When measuring girth, at 4 1/2 feet above the ground, make sure your tape is perpendicular to the axis of the trunk. If the trunk leans, a perfectly horizontal measurement would inflate the tree's girth. If the trunk leans very fast, get out of the way. Make two measurements, starting from opposite sides, and take the average. On a slope, measure 4 1/2 feet above the ground at the slope's midpoint along the base of the tree. If your tree forks below the 4 1/2-foot level, measure the largest single stem at 4 1/2 feet. If your tree forks at the 4 1/2-foot level, the currently acceptable practice is to measure the smallest girth below the fork. In either case, however, AMERICAN FORESTS discourages the nomination of trees that obviously originated as more than one stein.
For crown spread you can measure just two crown diameters (widest and narrowest) for your average, but more is better. A clinometer will ensure that you are directly below the edge of the crown. But in a pinch, pull out your shoelace, weight it with anything heavy (except your clinometer!) and sight along the string.
You'll have to use an indirect method to measure height unless your tree is very small, you are a skilled technical climber, or you have a highly trained squirrel. Foresters, arborists, and serious Big Tree hunters dedicated to accurate heights use clinometers or transits to measure angles; a tape measure or infrared laser rangefinder to measure distances; and scientific calculators and simple trigonometric formulas to crunch the numbers.
If this sounds too expensive and intimidating, try the "stick" method. Take a straight stick and hold it vertically so that it forms a right triangle (top of stick/hand/eye) with the vertical (hand to top of stick) and horizontal (hand to eye) sides equal. Now move to a point level with the base of the tree where, moving nothing hut your eye, you can sight the base of the tree through your hand, and the top of the tree through the top of the stick. At this point the distance from your feet to the base of the tree should approximate the tree's height.
AMERICAN FORESTS accepts measurements by the "stick" method, but if you'd like to try the "expert" method (simple, accurate, and trigonometry-free!), use your phone or computer and contact AMERICAN FORESTS to get the name of your state Big Tree Coordinator. The Eastern Native Tree Society (www.uark.edu/misc/ents) may also be able to help. Many ENTS members are Big Tree hunters dedicated to extremely accurate measurements. They have corrected a number of height measurement errors in the National Register of Big Trees including pignut hickory champ whose height was overestimated by 67 feet!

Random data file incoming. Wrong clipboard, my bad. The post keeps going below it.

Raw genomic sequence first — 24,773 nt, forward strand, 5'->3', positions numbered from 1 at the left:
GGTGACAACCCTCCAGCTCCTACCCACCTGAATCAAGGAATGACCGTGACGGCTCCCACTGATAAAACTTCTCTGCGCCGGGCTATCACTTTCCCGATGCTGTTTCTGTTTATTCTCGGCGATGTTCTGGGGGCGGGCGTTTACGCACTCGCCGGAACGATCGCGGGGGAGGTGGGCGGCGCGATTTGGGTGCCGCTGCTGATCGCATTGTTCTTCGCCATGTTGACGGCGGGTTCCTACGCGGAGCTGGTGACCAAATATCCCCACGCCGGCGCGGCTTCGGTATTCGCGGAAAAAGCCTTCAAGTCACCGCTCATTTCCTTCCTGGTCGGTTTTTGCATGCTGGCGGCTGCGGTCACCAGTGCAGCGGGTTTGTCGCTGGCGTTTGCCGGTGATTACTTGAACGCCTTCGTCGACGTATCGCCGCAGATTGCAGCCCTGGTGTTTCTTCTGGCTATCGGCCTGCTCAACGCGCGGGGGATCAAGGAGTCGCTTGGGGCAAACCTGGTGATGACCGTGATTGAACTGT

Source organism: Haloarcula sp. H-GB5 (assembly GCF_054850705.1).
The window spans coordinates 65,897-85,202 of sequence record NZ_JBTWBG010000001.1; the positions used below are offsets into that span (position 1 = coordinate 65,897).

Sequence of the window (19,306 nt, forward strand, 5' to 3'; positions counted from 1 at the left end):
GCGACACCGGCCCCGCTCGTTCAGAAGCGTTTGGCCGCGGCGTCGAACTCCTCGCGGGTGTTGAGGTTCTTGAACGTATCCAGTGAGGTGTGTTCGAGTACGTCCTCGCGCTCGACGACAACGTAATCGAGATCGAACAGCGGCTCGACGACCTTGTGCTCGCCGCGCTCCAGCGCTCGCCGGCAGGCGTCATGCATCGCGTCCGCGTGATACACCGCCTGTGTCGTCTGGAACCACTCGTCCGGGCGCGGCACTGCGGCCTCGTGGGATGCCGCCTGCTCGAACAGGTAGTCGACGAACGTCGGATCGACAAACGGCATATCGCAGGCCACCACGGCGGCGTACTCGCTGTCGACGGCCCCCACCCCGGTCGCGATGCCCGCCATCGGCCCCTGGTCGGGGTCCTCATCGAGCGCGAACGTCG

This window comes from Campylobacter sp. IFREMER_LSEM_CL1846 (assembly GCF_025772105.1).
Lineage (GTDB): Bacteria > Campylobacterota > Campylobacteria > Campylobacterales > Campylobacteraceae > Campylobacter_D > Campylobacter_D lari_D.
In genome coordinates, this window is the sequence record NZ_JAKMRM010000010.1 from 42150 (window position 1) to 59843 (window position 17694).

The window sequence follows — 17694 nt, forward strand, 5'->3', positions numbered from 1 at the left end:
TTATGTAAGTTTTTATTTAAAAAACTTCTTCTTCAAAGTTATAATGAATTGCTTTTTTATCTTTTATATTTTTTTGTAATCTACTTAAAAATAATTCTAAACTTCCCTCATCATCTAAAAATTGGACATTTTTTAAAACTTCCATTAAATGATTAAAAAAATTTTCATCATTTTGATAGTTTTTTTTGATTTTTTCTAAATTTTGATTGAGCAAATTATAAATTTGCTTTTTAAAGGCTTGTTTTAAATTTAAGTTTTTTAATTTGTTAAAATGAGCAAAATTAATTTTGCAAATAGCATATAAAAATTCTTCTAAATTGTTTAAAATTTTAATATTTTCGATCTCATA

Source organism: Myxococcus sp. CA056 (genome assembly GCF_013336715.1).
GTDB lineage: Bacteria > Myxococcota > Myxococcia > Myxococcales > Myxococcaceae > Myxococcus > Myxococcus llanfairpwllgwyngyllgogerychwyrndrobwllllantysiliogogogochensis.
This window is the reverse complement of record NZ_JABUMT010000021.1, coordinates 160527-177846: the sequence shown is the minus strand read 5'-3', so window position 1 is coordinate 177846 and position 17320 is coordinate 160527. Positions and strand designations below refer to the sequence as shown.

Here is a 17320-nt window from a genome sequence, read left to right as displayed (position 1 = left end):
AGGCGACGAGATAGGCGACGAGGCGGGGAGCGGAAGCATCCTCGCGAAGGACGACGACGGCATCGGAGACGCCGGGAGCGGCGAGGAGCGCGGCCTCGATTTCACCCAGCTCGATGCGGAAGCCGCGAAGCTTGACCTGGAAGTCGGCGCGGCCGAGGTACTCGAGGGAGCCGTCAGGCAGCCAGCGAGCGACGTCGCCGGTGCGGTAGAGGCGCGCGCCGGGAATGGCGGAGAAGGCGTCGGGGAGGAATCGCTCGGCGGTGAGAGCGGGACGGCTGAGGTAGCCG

Whether your equipment is low tech or high tech, here are same tips to avoid the pitfalls of height measurement. If your tree leans, or the crown structure is such that the highest twig is not over the base, locate the point on the ground directly beneath the high point. It's easier with a partner, but you can triangulate this point alone by sighting the crown's apex with a compass and marking a line with your tape measure under the tree along the bearing. Repeat this at an angle at least 30 degrees off your first line; the crown high point should be directly above where the two lines intersect. To measure on unlevel ground that slopes more than 10 degrees you'll need to brush up on your trig or resort to the "expert" method. In any case, it's better to take a number of height measurements, throw out the outlying numbers, and average the rest.
Ideally we would compare all trees by volume, but you can imagine the logistical and mathematical difficulties involved, especially for hardwoods. But if the volume can he measured for both contenders, as happened in the case of the General Sherman and General Grant giant sequoias, AMERICAN FORESTS will recognize the volume winner as the champion regardless of its point total.
Perhaps someday we'll have cheap scanners that will give all of a tree's dimensions to 10 decimal places, compare them to an internal database, and show us where it ranks on a graph with other contenders. But I hope not, Measuring trees is an interactive and fun activity full of anticipation and the feeling of discovery. Sure, it's not a perfect process, but I like having a little margin of error. Because I once saw a tree that, I swear, was over 600 feet tall if it was a foot.
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|Title Annotation:||ecology of Bradwell Bay, Apalachicola National Forest, Florida|
|Date:||Jun 22, 2001|